Monday - What is Distracted Driving?
Distracted driving is anything that takes your attention away from the task of driving. The biggest distraction today is texting. When engaging in a text conversation, you are completely removing your focus from the road for several seconds. Driving safely and keeping your attention on the road is the only way you can limit your risk of causing an avoidable accident. Most accidents can be prevented if the driver keeps their mind on the task.
Tuesday – Complacency
The best way to describe complacency is being comfortable and secure in a task and not recognizing potential dangers. When tasks are repetitious, your mind may not stay on the task, causing you to go through the motions of carrying out duties without thinking them through.
Mind Not on Task:
The category we use for complacency on the job site is mind not on task. Once you take the feeling of the unknown out of a task, your mind can begin to wander onto other thoughts, setting you up for potential danger.
The most important things you can do to proactively avoid complacency is:
- Create and practice safety habits until they are your normal everyday duties.
- Share mistakes with others and use them as a teaching device of what not to do.
- Help others work safely - sharing is caring!
Wednesday - Line of Fire
Have you ever held a nail for someone else trying to hit it with a hammer? You have absolutely no control of where that hammer is going to hit and could end up potentially having your finger hit. This is a perfect example of putting yourself in the line of fire.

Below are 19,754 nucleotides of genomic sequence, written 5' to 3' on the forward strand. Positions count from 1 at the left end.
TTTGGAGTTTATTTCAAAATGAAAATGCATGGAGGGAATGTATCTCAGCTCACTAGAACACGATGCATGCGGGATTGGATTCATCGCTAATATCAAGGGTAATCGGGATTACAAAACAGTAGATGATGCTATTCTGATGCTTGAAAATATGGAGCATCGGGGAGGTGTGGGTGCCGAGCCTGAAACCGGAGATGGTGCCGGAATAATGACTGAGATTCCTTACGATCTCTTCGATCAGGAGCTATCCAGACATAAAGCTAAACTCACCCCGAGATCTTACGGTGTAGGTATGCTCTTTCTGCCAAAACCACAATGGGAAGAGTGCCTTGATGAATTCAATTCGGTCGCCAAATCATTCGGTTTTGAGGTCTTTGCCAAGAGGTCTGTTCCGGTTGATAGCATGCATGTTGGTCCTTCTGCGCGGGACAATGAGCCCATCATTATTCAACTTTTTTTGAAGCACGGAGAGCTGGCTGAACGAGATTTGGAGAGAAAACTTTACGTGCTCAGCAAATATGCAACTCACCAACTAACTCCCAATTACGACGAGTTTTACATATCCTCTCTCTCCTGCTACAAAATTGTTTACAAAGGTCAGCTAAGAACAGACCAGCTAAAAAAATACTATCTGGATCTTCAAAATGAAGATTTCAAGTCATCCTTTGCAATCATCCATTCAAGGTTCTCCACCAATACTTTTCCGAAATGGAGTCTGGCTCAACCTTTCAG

According to Jyllian Kemsley, executive editor of Chemical & Engineering News, here are a few ways of improving safety:
- Look for hazards before you start working. At the most basic level, the line of fire is the path of a moving object that can potentially injure you. Ask yourself, “What can hurt me while I’m doing this task?” If you’re unsure, ask a coworker or supervisor. It’s always good to have a second set of eyes review what you’re planning to do.
- Eliminate the hazard when possible. Once line of fire hazards are identified, take steps to eliminate or control them. The best case scenario is to remove the hazards completely.
- If you can’t eliminate a hazard, control it.
- Use best practices for minimizing hazards. Keep work areas neat and organized from obstruction and easy access to equipment. Use signs and stickers for clear labeling. Keep pathways clear and eliminate possible pinch points on doors and hand tools. Always use the correct tool for the job.
Thursday - Identifying Hazards
When identifying hazards, our first goal is making sure we are working at improving safety. You must accurately identify potential hazards by looking for all situations and things that can possibly cause harm.
A good start is the worksite inspections:
- Be an observer. Watch how tasks are performed.
- Look at the function of your equipment. How is the equipment functioning and is their potential for danger?
- Efficiency. Is your work site layout the most efficient and has it been modified to reduce potential hazards?
Always remember, be proactive not reactive! What are the activities being performed, can they be harmful, and are the hazards health or safety related?
Hazards usually present themselves in the following types of work situations:
- Physical work environment
- Types of substances, equipment, and materials being used in the work place
- Types of task being done and how they are preformed
- Management and design of work
Today take a moment and go around your work area and find three safety and three health hazards and bring them to your tool box meeting tomorrow and discuss your findings.
Tags: safety topics , injury prevention , personal home safety ,
Friday - Free Speech Friday
What were your findings yesterday? Were any of these finding surprising or new? Have they been overlooked in the past? Is this the way it has always been done? Were you able to do a work around to avoid the hazard? What corrections will you make going forward?